Neopagans who understand that something is missing make up for it by borrowing heavily from the living traditions of Asia. Thus, neo-Druids such as the "Order of Bards, Ovates and Druids" have imported a lot of Hindu-Buddhist lore into their curriculum as a substitute for the unknown and irretrievable doctrines which the ancient Druids must have taught. To some extent, this is historically justified because European and Asian Pagan traditions did have certain doctrines in common. For example, the belief in reincarnation is well-attested by Greco-Roman observers of the Druidic tradition, in Virgil's Aeneid and other European Pagan sources.

But to some extent, it may be just fantasy. It is really possible that our Celtic and Germanic ancestors did miss out on some philosophical developments which were taking place in more civilized parts of the ancient world. And whatever they did know and teach has largely been lost, or only been registered by Christian monks who didn't understand much of it anymore. So, either way, neo-Pagans trying to supply the innermost teachings to a tradition of which folklore and scanty surviving texts have only preserved a skeleton, have no choice but to look to surviving traditions like Hinduism.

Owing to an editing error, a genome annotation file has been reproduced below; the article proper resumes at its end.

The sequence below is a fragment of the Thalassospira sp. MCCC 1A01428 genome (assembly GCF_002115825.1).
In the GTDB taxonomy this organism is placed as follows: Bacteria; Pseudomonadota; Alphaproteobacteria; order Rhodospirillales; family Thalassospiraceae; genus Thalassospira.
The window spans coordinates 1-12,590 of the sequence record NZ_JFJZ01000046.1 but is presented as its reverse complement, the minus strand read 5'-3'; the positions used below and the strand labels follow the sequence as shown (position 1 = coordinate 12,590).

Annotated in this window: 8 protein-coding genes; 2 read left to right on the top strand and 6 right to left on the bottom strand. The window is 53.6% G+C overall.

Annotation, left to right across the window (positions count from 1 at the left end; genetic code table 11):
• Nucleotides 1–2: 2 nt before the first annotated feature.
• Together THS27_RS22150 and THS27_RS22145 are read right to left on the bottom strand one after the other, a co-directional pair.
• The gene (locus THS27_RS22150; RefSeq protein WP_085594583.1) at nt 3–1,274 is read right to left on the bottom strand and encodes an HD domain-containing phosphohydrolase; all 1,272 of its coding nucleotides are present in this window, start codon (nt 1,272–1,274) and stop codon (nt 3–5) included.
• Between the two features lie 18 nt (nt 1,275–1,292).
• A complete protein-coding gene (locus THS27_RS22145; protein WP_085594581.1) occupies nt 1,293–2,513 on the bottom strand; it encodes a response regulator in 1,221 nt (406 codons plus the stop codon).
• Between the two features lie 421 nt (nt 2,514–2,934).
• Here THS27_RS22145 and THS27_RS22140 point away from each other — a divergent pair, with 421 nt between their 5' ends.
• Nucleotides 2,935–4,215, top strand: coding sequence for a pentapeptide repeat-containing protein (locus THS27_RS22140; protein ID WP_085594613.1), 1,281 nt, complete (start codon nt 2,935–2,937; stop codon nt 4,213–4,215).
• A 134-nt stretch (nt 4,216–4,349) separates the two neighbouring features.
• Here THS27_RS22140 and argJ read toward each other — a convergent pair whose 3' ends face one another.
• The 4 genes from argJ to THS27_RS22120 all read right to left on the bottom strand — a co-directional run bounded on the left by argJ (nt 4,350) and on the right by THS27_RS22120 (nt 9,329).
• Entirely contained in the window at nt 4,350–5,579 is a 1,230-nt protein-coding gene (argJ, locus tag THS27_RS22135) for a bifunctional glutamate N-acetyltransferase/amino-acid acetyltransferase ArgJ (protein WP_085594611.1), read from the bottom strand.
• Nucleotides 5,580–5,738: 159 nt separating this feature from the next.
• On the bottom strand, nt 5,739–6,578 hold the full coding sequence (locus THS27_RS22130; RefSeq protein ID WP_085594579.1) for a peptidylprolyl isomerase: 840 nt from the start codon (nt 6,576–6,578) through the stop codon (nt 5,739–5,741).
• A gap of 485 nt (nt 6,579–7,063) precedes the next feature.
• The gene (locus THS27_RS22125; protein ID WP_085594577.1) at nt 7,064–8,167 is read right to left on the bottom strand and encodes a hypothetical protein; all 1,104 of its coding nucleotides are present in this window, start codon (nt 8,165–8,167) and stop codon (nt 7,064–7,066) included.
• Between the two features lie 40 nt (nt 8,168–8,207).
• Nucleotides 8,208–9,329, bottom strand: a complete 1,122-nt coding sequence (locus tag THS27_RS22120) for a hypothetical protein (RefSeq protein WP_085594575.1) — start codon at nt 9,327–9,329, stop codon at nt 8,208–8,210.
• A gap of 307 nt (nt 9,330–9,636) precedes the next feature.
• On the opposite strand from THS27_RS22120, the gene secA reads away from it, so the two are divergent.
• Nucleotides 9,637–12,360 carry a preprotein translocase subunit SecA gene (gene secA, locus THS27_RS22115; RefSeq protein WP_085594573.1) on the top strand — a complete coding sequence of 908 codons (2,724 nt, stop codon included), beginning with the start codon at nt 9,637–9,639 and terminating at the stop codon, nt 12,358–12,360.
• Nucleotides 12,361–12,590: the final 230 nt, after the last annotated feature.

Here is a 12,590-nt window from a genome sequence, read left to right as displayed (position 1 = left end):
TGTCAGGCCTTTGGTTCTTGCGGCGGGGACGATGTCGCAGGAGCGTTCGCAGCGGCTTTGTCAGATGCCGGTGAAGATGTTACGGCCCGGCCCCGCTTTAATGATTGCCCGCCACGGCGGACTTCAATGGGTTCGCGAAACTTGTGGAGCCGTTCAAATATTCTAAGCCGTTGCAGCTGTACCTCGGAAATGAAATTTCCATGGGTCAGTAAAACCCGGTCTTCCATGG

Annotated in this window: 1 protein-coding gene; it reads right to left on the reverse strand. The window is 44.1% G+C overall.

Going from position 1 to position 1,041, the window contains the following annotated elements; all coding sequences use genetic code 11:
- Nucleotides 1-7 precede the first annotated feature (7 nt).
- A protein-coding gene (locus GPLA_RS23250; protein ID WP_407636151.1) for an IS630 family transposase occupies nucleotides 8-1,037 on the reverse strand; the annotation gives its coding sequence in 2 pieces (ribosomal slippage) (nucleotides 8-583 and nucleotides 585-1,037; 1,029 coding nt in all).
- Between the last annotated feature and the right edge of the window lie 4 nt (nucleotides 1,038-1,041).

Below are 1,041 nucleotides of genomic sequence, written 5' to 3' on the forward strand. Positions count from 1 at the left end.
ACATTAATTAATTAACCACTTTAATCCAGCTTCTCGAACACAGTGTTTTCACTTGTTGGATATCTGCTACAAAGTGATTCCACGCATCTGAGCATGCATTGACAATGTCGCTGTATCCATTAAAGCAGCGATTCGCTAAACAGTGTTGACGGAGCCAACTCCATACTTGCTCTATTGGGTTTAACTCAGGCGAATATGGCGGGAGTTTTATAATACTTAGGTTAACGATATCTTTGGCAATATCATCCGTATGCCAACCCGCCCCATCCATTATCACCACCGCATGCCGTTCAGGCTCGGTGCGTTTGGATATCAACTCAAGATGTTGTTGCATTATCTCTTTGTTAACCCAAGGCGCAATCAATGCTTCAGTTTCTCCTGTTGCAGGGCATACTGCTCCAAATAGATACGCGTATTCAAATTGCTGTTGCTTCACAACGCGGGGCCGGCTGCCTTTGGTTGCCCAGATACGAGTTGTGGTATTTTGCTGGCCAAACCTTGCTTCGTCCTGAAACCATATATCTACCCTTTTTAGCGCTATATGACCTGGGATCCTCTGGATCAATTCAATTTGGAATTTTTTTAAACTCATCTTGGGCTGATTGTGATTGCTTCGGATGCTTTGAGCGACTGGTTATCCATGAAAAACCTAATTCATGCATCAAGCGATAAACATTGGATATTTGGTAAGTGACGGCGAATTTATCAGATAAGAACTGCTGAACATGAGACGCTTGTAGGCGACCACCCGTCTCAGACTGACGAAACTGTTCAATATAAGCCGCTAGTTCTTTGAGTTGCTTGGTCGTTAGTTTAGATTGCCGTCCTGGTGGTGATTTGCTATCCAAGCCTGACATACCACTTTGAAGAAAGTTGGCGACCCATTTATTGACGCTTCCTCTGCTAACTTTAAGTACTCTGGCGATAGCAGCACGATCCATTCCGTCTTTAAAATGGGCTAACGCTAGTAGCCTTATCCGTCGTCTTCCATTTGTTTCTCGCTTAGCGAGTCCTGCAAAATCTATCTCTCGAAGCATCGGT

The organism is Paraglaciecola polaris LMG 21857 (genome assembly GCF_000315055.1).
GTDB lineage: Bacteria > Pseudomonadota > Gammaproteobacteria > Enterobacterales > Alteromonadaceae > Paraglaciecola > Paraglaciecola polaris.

Polytheism: To many Western Neopagans, this is the central point of difference with the Abrahamic religions, and so they brandish their polytheism as the defining trait of their religion. While most Hindus have no problem with polytheism, they will find the issue in itself less important. Depending how you define "God," something can be said for both monotheism and polytheism. The ancient Greek philosophers, though undoubtedly Pagan, nonetheless sought a unifying principle underlying the whole of creation. It is only because of the Judeo-Christo-Islamic crusade against polytheism that this has become such a crucial issue for Westerners trying to revive their Pagan roots.